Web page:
On Digital DIY, and its place in India

A couple of weeks ago I gave a talk at the Swatantra17 conference in Trivandrum, Kerala, about “Open, Digital DIY manufacturing across countries and cultures” (here are abstract and slides) ). This is a guest post by Mrs Revathi Kollegala, social entrepreneur and collaborative economy advocate, containing her feedback to my slides.

The text in square brackets is comments or extra information by me.

An interesting vision

You are so right with your observations [in the slides], especially as it relates to India. I’d never thought of 3-D printers for Digital DIY manufacturing in that respect - it’s a super interesting vision. It’s an uphill battle here but I’m working on getting a team together to set up open participatory collaborative platforms.

I’m “guilty” of linking DIY manufacturing with the first world Western-style consumerism. I hadn’t thought of it as a feasible means to enable low cost, community-owned manufacturing for common wants. The slides are very articulate. They made me think of practical ways to collaborate with existing projects and achieve this vision faster than I thought possible.

Yes, you are right that the slides don’t account for how important the labor market is in India [see notes below]. Low-cost labor (apart from agriculture) is the means of livelihood for a huge proportion of low income population in India. The danger in industrial automation (and DIY manufacturing) is that they could take away their livelihoods. On the other hand, if adopted in the right way, DIY manufacturing can be an opportunity to convert the existing jobs into better paying jobs and fight the loss of jobs due to industrial automation.

There are two more aspects that are very India-specific and I don’t see considered in the slides:

  1. The consumption pattern in India is unique in some aspects. Here is a fairly good overview. The rural to urban migration, digitization speeded up due to demonetization and the Aadhaar project and lagging governmental rules and regulations create a unique market landscape. Will the consumer in India be more open to a low cost 3D printed cellphone than the expensive ones advocated by celebrities on TV and on billboards? The answer is, I think, it depends. Different strategies are needed to reach the different consumer regions and income groups.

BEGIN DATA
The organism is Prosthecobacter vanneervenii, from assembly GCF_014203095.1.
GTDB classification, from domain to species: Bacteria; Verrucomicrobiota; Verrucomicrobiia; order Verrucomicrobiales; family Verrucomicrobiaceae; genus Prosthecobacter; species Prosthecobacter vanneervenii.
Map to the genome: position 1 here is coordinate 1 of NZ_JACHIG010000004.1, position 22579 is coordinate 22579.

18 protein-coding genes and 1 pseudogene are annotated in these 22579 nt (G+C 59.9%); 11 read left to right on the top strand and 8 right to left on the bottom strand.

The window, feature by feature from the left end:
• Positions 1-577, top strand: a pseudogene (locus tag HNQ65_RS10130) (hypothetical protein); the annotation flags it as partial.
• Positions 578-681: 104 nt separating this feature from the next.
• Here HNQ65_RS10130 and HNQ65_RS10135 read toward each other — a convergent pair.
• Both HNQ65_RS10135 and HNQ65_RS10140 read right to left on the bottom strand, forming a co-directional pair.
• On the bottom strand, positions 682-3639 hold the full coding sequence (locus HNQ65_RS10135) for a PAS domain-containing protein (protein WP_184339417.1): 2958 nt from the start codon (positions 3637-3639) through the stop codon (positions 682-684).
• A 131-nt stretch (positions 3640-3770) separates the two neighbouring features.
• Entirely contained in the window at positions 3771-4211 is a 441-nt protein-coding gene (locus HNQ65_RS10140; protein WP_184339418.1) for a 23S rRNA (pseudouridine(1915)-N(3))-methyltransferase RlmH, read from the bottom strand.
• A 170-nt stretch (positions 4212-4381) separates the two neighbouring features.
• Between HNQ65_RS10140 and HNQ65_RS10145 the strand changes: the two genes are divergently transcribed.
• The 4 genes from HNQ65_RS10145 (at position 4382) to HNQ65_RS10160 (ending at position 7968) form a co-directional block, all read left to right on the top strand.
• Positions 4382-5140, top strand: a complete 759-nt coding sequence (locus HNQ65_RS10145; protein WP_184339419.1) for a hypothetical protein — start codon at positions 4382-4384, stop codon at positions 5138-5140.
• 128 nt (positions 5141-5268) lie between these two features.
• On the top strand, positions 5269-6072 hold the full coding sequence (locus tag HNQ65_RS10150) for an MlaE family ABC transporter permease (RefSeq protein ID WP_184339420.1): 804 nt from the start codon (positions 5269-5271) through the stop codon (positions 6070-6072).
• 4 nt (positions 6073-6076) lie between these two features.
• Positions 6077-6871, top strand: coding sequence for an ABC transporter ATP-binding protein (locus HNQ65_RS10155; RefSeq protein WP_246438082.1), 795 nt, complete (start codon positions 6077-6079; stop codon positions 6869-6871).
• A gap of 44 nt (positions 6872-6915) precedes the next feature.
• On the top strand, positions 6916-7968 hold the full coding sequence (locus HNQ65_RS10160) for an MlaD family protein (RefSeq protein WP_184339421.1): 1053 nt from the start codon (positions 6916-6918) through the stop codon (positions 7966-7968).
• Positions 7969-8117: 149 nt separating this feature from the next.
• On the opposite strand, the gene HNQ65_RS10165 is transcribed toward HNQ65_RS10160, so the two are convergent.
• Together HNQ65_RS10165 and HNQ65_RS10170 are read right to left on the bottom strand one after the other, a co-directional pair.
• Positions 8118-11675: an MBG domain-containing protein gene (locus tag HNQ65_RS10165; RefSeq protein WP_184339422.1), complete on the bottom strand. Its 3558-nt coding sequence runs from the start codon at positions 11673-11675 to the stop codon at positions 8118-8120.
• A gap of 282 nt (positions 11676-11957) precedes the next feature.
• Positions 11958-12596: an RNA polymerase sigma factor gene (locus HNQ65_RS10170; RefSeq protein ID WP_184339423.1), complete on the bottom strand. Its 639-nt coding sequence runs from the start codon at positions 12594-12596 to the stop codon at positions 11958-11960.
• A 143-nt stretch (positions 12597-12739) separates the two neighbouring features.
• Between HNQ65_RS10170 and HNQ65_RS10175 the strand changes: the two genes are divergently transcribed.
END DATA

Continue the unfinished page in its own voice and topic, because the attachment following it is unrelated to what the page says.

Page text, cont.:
2. Specifically for DIY manufacturing, the government initiative to establish “Tinkering labs” is very relevant. These are government-sponsored makerspaces and could potentially become Fablabs.

Notes by Marco

First of all, thanks to Mrs Kollegala for her precious feedback, and to everybody else who will provide theirs. In the next days, I will add more reports and comments about what I did and learn in India. Follow me by RSS or Twitter to stay tuned!

With respect to the “labor market”: the very first feedback I received in India about my talk, which when shared with Mrs Kollegala prompted her comments above, is as obvious as it is important AND forgotten, among “first world” advocates of distributed digital manufacturing. Using those techniques to make some unique object only makes sense when you cannot have it done manually at a lower price. Outside of “first world” countries, if you want a custom piece of furniture, art, etc… drawing a sketch and handing it to some skilled craftperson is very likely much cheaper (both money- and time-wise) than (learning to) use a 3D printer to achieve the same result. Of course, this is not always true (see #3 below).

If you are interested in much more practical summaries and advice on the topics of community-owned manufacturing and also of how it may interact with loss of jobs…

  1. please have a look at the DiDIY manual.
  2. another great “entry-point” for beginners to the overall topic is the DiDIY Creative Society Manifest.
  3. again on the general “DiDIY manufacturing is useless when labour cost is low” issue. This is very often true, especially in developing countries… except in one hugely important set of cases, that is: relatively high-tech objects that are essential in rural, very poor communities, but simply cannot be produced by manual, unskilled labor.

Efficient water filters, drones to efficiently monitor forest fires, but above all lifesaving MEDICAL devices like this (Made in India!) heart monitoring board:

On Digital DIY, and its place in India /img/healthypi.jpg

… all at much lower costs than commercial equivalents.. this is stuff that would greatly improve life quality in poor villages, and can only be produced with digital technologies and digital manufacturing tools. Wouldn’t it be great if fablabs in developing countries were able to use their spare capacity to produce such goods?